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For the past four months your nine year old has been complaining of a stomachache almost daily. It hasn't really slowed him down, and it seems fairly mild.
Your 18 month old keeps pointing to her tummy and saying "ow-eeee". This has been happening on and off for several months now and you're starting to get concerned.
Your five year old has occasional bouts of severe abdominal pain. They only last for a few hours and always go away on their own. They have recently been happening more frequently and she is asking to go see the doctor.
These are all very common situations that many parents face with their children. For most kids, the pain is mild and doesn't seem bad enough to bother the doctor. Many parents may think their older child is faking or exaggerating the symptoms. Chronic abdominal pain is a very common condition, but unfortunately it is often very difficult to find the cause. Here are some guidelines to help you understand what may be causing the pain, how you can investigate it, and what signs to watch for that need medical attention.
Important note – this section deals with chronic, long-term abdominal pain. If your child is having sudden pain, or the pain has been occurring for less than one or two weeks, then see Acute Abdominal Pain for help.
1. Constipation – this is by far the most common cause of chronic abdominal pain. Here are some clues to help you decide if this is the cause:
If you think that constipation may be a cause of your child's abdominal pain, click on Constipation for an in-depth discussion on this topic.
2. Lactose intolerance or milk protein allergy – these two conditions are not the same thing. One is an inability to digest lactose sugar, the other is an allergic reaction throughout the body to milk proteins. Both, however, can cause upset stomach and abdominal pain. Symptoms include:
3. Heartburn, gastritis and ulcers – gastritis is the medical term for upset stomach or heartburn. It refers to inflammation in the stomach caused by over-production of stomach acid. Ulcers occur when this acid erodes too far into the stomach lining. Older children will describe it as a burning or gnawing pain over the upper middle or left side of the abdomen, or even the middle of the chest. Younger children can't describe a pain as "burning". There are two main causes of this over-production of acid:
The treatment for gastritis or stomach ulcers is to take antacid pills before meals (Zantac 75 or Pepcid AC are two common over-the-counter ones) or after meals you can try Tums, Maalox or Mylanta. If this type of burning pain continues for more than two weeks, you should see your doctor. The treatment for H. Pylori infection is several weeks of antibiotics and antacids together.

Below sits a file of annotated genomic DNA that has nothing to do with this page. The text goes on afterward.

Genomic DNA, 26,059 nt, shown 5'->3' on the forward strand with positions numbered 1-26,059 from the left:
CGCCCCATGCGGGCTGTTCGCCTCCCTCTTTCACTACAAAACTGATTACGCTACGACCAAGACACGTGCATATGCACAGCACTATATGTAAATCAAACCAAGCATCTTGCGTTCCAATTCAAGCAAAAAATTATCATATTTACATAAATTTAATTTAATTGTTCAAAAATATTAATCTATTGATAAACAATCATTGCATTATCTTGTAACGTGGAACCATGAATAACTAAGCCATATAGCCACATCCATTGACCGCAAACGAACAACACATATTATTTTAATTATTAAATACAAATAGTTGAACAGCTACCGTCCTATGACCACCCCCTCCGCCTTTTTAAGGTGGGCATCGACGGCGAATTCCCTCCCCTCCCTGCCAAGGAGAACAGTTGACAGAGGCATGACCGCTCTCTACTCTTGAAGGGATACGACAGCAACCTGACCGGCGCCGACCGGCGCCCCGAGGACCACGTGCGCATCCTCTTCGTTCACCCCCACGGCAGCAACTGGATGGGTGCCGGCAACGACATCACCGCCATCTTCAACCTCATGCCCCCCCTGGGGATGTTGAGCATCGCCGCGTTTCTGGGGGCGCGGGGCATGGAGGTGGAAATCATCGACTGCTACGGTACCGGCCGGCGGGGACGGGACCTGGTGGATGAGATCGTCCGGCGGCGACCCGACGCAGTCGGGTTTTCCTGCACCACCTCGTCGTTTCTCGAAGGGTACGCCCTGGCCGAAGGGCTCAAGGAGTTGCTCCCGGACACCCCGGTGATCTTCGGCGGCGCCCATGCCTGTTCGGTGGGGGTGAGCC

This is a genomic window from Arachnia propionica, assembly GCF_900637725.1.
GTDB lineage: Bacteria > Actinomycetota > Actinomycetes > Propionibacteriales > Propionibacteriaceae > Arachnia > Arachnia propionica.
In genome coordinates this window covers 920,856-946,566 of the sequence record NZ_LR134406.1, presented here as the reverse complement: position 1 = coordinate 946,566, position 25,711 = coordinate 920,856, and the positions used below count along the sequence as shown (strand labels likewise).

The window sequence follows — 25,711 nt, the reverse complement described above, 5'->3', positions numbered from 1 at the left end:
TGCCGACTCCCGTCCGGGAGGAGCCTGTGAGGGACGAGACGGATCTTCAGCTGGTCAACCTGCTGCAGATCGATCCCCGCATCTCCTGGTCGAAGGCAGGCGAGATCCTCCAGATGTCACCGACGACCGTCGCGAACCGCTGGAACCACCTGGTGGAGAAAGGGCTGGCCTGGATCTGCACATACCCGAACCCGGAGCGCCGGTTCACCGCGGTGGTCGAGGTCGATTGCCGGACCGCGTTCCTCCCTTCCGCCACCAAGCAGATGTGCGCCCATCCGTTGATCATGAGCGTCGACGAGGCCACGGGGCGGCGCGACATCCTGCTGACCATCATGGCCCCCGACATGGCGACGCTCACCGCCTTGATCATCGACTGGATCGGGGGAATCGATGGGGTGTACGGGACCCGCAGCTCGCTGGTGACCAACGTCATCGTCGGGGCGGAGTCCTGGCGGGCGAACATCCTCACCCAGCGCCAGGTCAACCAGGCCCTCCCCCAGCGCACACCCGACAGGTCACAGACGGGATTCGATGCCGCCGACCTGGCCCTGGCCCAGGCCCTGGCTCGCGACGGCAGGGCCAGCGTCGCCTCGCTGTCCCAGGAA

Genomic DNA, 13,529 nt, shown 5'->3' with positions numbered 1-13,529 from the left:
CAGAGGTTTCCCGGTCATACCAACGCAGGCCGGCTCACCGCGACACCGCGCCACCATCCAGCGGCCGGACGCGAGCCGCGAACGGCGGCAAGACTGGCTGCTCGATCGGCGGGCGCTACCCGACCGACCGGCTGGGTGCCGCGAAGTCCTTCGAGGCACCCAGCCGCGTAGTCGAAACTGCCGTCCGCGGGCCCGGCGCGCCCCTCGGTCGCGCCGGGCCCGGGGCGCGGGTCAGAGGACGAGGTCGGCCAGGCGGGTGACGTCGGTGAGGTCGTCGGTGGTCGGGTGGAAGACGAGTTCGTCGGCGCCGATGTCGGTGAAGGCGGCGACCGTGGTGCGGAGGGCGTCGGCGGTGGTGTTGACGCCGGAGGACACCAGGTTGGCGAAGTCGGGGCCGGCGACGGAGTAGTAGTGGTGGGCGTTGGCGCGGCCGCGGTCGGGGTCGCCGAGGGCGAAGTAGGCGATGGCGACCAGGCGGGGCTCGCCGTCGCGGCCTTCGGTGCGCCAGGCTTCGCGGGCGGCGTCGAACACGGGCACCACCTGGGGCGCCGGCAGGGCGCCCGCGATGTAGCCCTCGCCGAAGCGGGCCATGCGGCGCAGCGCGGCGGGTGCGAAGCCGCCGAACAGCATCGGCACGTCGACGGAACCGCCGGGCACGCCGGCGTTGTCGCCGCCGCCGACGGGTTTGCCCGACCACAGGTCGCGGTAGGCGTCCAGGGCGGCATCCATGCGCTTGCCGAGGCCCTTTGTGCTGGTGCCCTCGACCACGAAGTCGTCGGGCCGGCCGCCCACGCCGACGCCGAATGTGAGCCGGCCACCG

4. Intestinal infections – there are a variety of bacteria and parasites that can infect the stomach or intestines. The pain can occur anywhere in the belly. The biggest clue that the abdominal pain may be due to an intestinal infection is the presence of chronic diarrhea. These infections are diagnosed by sending samples of the diarrhea to a lab for testing. The treatment is medication to eradicate the infection.
5. Behavioral causes – this is particularly common in children ages 4 to 7. They will complain of belly pain simply to get more attention. The pain is probably not real in this case, however, if your child's desire for attention is very strong, she may perceive the pain as real. This commonly occurs when a new baby arrives in the family – your older child may feel left out. It can also occur during a move, when starting a new school, a family tragedy or break up, or any other time when your child may feel left out, insecure or worried about something. One way to approach this situation is when your child complains of the pain, simply acknowledge her by saying something like "I know dear, sometimes my tummy hurts too. But you will be okay." Do not give any special attention to it, and do not try to help your child find a remedy. For example, do not have her lay down and you rub her tummy to make it feel better. Make some effort to give her extra attention at times when she is NOT complaining. This will lessen her need to complain for attention. There is really no way to know for sure if the pain is due to behavior or illness. Use your instinct, and do not ignore the pain longer that you feel is appropriate.
Other causes – there are many other, less common causes. These include:
When to see the doctor. If the pain is mild and not interfering with your child's life or sleep, then it is okay to observe your child for a few weeks. The pain usually goes away on its own.If the pain is moderate to severe, then see your doctor.
Your doctor will need to know many details regarding the pain in order to evaluate its cause. Keep a diary for several weeks. Write down every day when the pain occurs, and answer the following questions with each episode:
You and your doctor will first decide if and when any testing is warranted. After talking to you, examining your child, and reviewing your pain diary, many times the doctor can diagnose the cause without any testing. If tests are necessary to determine the cause, here is a typical protocol that your doctor may follow. These tests go in order of least expensive, most helpful and most convenient, to most expensive, least helpful and least convenient: